Barrett: Larry Kudlow Sniffs Around For More Political Power
On the heels of Scott Brown's big win, Larry Kudlow, the CNBC rudderless anchor, is apparently considering a senate run against New York's Chuck Schumer, pushed by GOP and Tea Party allies and admirers.
It would make Schumer the only incumbent known to be facing two reformed cokeheads in the same year, since Randy Credico, a longtime leader in the fight against the Rockefeller drug laws, is already running in the Democratic primary. Credico's drug-laced trajectory as a comic -- from the Johnny Carson show to Rocky Sullivan's bar -- has already been turned into the film Sixty Spins Around the Sun. Credico, a lefty whose media friends range from Albany's Post powerhouse Fred Dicker to me, is challenging Schumer as a waterboy for Wall Street, while Kudlow wants to carry wine for them.
Former deputy budget director in the Reagan years and economic guru to Oxycontin addict Rush Limbaugh, Kudlow acknowledged in a 1994 New York Times confession that he took a medical leave as chief economist for Bear Stearns (remember it?) to go "into drug rehab" and that he "lived in fear of sliding backward." He was hooked on blow, the Times confidently reported, though Kudlow declined to name the only drug he once preferred to a tax cut.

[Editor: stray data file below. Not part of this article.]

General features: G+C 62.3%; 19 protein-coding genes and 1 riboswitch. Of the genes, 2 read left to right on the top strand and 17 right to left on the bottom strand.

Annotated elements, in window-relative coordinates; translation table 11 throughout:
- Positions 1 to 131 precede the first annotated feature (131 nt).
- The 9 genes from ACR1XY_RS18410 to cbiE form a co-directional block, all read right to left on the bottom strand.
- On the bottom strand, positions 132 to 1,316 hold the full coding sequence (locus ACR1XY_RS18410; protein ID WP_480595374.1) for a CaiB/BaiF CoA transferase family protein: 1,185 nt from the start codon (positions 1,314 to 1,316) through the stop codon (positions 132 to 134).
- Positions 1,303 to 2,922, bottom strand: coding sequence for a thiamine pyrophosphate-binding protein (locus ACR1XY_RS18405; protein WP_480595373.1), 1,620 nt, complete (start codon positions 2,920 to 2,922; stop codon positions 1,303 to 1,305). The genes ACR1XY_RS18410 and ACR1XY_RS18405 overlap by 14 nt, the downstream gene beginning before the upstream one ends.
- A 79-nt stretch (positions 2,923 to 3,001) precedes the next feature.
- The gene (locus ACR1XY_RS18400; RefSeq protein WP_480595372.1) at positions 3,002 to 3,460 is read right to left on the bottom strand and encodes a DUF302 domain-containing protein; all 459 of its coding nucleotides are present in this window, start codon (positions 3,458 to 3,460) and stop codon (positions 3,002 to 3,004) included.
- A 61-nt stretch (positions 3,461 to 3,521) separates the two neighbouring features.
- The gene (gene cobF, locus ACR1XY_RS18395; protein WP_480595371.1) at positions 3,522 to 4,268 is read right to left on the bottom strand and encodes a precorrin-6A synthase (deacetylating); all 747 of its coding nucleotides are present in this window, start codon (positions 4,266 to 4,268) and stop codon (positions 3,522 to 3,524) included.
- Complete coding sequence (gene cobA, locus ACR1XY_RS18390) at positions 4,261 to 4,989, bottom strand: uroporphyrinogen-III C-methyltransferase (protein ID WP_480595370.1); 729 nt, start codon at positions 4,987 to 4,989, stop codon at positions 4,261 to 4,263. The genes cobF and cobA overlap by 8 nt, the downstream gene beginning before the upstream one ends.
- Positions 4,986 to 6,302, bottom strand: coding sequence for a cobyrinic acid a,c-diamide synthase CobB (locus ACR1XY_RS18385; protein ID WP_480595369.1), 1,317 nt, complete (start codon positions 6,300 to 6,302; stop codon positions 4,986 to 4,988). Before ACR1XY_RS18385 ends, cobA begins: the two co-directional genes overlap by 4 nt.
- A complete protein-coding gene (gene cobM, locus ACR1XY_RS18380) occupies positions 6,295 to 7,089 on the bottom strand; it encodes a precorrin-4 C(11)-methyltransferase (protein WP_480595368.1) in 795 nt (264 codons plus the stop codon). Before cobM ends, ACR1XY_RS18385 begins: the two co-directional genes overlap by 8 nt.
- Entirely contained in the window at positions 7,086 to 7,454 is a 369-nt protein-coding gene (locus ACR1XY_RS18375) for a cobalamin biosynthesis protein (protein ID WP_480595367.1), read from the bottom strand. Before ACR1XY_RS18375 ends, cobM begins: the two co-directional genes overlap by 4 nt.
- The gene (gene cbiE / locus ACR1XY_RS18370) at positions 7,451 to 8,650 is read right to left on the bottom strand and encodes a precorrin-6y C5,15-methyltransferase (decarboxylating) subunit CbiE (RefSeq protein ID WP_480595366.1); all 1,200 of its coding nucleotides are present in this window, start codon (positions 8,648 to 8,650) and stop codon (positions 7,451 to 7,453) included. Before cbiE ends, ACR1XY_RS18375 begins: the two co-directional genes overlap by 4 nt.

Kudlow was nominated in 2009 by his free market cronies to run against Chris Dodd, but took a pass, just as he wound up passing years ago on the suggestion that he take on Pat Moynihan. State lines and epochs are no bar to his ambition, and he is now saying that he is "honored" by the Draft Kudlow grassroots movement launched by friends of his from his old days at onetime Buffalo congressman Jack Kemp's side.
An unrepentant superstar champion of what the Senior George Bush referred to "the voodoo economics" of spend-and-slash-taxes, Kudlow does so much radio and TV that he can't be held responsible for a thing he says, like endorsing bailouts when Junior Bush does them and banging them when Obama does. Bernie Sanders went on his show in 2008 to call him a socialist for supporting the Bush bailout and now he calls bailouts "socialism lite" himself. The coke is gone, but the head is still spinning.
Research Assistance: Alana Horowitz and Cat Contiguglia
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